To say that Part 107 has redefined what it means to operate a drone for commercial purposes in the United States is no understatement. Professionals in various industries often identified FAA regulation as the primary reason they were hesitant to explore how UAVs could be utilized, and Part 107 removes many of the barriers that kept people away from the technology.

That said, as the Small UAV Coalition and many others have specifically stated, Part 107 represent a major step forward but there is still much to be done. Part 107 means something different to various member of the Commercial UAV Advisory Board, and I wanted to find out some of their reactions to what is likely the news of the year for the industry. What are some of details associated with 107 that people aren’t talking about enough? What was their reaction to the news? How excited should the industry as a whole be about Part 107?


Gregory S. Walden

Akin Gump Strauss Hauer & Feld LLP

It really depends on where you sit. If you happen to be a real estate professional and all you want to do is fly your drone above houses, then you can look at Part 107 and realize you can do everything. You don’t need anything else. If you want to do package delivery, it is permitted in Part 107, much to our surprise, but the delivery must be intrastate and within the visual line of sight, so it’s fairly narrow window of permission.

The other thing that was great was that although the FAA moved the maximum 500-foot above ground level to 400-foot AGL, the rule actually permits inspections of structures well above 500 feet, depending on the height of the structure.  If there’s an inspection of a structure and the inspection requires the UAV to fly over 400 feet AGL, it can fly up to 400 feet above the height of the structure, so long as it’s within a 400-foot radius of the structure. So under the rule you could have a 2,000 foot structure, and this rule permits the inspection of that structure which would go up to 2,400 feet.

What has to be layered into both of these things is the class of airspace in which the UAV is flown. If you’re in uncontrolled airspace and you want to fly a drone to inspect that 2,000-foot tower, great. If that tower is sitting in class B, C, D, or E airspace you need air traffic control authorization. You can’t just say this rule allows you to inspect a structure and fly 400 feet above the height of that structure.  What remains to be seen is how ATC handles these requests – the FAA has said it intends to create a web-based portal to receive authorization requests, and that it expects to have this system set up, at least for Class D and E airspace, by the time the rule is effective August 29.

Lastly, we at the Small UAV Coalition pushed the FAA hard to create a waiver process for types of operation like nighttime flying and flying BVLOS that the FAA proposed to categorically prohibit. Low and behold, the FAA said yes, and so there’s a new waiver provision for Part 107, under which an operator can seek to operate at night, BVLOS, over non-participating persons, and from a moving automobile.  How long will it take for the FAA to approve those waivers?  What showing will the FAA require to approve a waiver?  It was great the FAA adopted this waiver provision, but we will need to see how promptly and efficiently the FAA processes these waiver requests and the extent to which they’re granted.


geneGene Robinson

RPFlight Systems

107 is everything we could hope for. Now it’s just a matter of them getting things implemented properly. What I mean by that is that their online portal and system really needs to catch up.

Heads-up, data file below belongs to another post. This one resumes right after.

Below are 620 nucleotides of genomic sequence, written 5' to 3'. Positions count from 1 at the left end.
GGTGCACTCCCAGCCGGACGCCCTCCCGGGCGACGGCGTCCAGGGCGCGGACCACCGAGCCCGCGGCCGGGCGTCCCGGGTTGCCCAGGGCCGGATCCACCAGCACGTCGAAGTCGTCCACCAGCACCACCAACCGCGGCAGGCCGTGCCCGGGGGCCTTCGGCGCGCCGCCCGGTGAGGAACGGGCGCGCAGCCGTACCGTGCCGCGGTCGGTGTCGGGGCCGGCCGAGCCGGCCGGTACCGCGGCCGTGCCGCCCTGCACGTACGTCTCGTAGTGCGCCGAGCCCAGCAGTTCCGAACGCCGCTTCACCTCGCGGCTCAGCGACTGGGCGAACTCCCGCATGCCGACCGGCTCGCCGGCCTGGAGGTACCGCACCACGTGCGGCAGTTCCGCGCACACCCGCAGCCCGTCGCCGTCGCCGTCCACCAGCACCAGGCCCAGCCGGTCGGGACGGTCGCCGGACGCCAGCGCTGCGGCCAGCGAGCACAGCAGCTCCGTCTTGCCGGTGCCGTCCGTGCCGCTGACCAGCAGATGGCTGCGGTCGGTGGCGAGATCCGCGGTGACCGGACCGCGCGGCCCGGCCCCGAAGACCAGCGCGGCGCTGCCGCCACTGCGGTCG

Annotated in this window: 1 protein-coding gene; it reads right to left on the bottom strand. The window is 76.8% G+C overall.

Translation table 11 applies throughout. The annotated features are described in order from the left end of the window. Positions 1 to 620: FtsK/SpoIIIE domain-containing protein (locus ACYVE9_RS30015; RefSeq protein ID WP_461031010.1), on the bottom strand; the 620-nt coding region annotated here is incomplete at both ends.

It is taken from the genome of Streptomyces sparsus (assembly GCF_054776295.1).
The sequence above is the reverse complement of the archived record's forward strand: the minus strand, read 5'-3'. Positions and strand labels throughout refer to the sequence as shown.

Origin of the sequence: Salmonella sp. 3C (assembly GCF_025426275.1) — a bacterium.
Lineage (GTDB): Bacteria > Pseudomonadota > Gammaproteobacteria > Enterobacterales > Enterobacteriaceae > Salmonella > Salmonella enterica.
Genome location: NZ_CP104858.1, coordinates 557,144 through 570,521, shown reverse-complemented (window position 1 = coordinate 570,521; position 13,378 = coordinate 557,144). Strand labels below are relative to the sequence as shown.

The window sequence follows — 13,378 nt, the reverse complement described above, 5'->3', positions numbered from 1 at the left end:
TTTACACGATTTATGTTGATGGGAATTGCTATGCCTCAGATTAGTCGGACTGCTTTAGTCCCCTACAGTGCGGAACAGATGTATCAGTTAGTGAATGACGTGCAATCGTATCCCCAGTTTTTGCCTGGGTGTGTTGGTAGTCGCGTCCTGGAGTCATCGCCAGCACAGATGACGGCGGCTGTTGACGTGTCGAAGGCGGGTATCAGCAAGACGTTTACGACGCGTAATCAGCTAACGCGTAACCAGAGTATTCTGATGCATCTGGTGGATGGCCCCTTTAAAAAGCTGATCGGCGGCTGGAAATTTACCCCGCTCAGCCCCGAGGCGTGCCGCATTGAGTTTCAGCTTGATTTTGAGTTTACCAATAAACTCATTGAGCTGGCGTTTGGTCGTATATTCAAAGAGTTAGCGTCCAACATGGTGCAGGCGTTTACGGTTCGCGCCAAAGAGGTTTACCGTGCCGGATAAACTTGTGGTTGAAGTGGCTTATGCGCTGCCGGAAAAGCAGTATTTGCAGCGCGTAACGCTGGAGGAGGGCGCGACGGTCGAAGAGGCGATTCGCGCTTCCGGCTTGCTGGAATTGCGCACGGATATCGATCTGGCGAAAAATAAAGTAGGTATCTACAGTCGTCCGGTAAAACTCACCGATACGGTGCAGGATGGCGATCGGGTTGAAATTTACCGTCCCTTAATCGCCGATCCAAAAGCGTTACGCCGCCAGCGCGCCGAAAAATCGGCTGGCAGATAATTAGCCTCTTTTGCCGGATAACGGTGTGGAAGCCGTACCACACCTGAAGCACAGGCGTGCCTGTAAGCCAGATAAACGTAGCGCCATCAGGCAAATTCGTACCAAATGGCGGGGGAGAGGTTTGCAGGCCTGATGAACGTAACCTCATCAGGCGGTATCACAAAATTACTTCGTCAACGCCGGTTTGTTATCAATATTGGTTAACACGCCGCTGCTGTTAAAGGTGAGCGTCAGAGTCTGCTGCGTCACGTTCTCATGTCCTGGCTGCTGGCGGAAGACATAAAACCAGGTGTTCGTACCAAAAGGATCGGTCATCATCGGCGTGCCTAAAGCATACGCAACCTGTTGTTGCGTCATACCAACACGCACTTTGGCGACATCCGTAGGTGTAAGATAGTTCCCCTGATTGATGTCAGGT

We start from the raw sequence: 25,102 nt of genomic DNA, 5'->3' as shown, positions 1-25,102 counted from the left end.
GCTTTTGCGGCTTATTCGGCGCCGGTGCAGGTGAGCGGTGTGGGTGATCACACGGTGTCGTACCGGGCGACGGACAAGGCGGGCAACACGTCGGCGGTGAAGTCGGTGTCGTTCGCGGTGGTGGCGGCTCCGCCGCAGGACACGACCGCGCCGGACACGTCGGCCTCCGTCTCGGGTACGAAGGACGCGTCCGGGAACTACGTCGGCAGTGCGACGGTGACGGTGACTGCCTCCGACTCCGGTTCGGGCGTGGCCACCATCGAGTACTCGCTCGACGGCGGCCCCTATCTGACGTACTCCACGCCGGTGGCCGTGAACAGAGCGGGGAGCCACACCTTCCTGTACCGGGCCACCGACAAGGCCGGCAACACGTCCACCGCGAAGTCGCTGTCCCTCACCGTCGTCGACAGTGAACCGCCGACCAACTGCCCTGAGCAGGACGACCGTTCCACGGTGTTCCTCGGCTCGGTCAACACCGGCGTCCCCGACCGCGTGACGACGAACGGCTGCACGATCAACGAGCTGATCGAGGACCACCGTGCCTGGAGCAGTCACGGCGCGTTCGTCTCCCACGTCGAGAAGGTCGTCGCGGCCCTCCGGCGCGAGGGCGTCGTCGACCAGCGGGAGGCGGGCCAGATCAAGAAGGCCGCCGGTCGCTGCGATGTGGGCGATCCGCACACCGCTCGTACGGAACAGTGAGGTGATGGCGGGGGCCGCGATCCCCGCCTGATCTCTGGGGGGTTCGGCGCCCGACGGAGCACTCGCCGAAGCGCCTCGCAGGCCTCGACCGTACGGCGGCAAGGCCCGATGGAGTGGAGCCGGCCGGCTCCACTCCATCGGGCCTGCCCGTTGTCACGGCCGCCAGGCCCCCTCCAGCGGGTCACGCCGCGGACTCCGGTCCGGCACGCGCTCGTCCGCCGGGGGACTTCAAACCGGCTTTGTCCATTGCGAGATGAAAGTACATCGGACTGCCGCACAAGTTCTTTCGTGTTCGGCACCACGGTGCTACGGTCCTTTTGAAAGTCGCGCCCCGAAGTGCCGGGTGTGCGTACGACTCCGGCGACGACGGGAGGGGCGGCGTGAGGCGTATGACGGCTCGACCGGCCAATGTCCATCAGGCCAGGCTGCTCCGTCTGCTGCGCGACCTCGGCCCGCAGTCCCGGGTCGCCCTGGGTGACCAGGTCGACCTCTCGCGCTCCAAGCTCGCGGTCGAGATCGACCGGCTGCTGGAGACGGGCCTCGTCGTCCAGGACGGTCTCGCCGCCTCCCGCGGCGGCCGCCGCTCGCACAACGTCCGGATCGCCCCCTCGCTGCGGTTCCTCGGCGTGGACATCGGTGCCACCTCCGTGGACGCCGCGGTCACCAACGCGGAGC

I was probably the second person to try their review course, because I jumped right on it. It was very simple, very straightforward. I went through both of the tests they give you and after doing so, it issued a certificate. I got to the end and just said to myself, “is that it?”

They have a pool of probably 300 questions, and I sent the link to all of my pilot buddies to try out the test. I got a ton of sectional questions on the test I took, and then I talked to one of my friends who took it and they didn’t have any of those questions at all. I was also struck by the fact that most of the questions on my test had nothing to do with the review I just went over. Some of the minutia they pulled out really taxed my aeronautical knowledge, but the test clearly isn’t going to be the experience for everyone. It’s all part of the knowledge base.

The good thing is that now we have a start, and we’re off and running. I’m already looking to get started on waivers for nighttime flying and BVLOS. I’m going to do exigent circumstance waivers. I’ve already ditched a few of the 333s that I started for clients because 107 is going to be all they’re going to need.


liareichLia Reich


Part 107 a great first step that recognizes the value of this technology for many different commercial opportunities. That said, PrecisionHawk is working to be on the leading edge of where the rules might go. There are a couple of ways we can expand upon the rule that will allow our customers to expand their own operations. One of those opportunities is allowing the drone to fly beyond the visual line of sight of the operator. This, for example, would allow for drones to survey not just one field at a time but maybe survey an entire farm. We believe that the research we are doing under the Pathfinder program will help build a safety case to allow for enhanced commercial operations, like BVLOS, in the future.


lewisgrahamLewis Graham

GeoCue Group

For folks like us here at AirGon LLC who do small site precision mapping for the mining and construction industry, the biggest impact from the new Part 107 rules is the ability to fly in all uncontrolled airspace (assuming local restrictions are not in place). You can fly in any class G airspace without any approvals and without filing a notice to airmen (NOTAM). This is huge! Under the current 333 standard Certificate of Authorization (COA), you must be at least the following distances from airports, regardless of the class of airspace: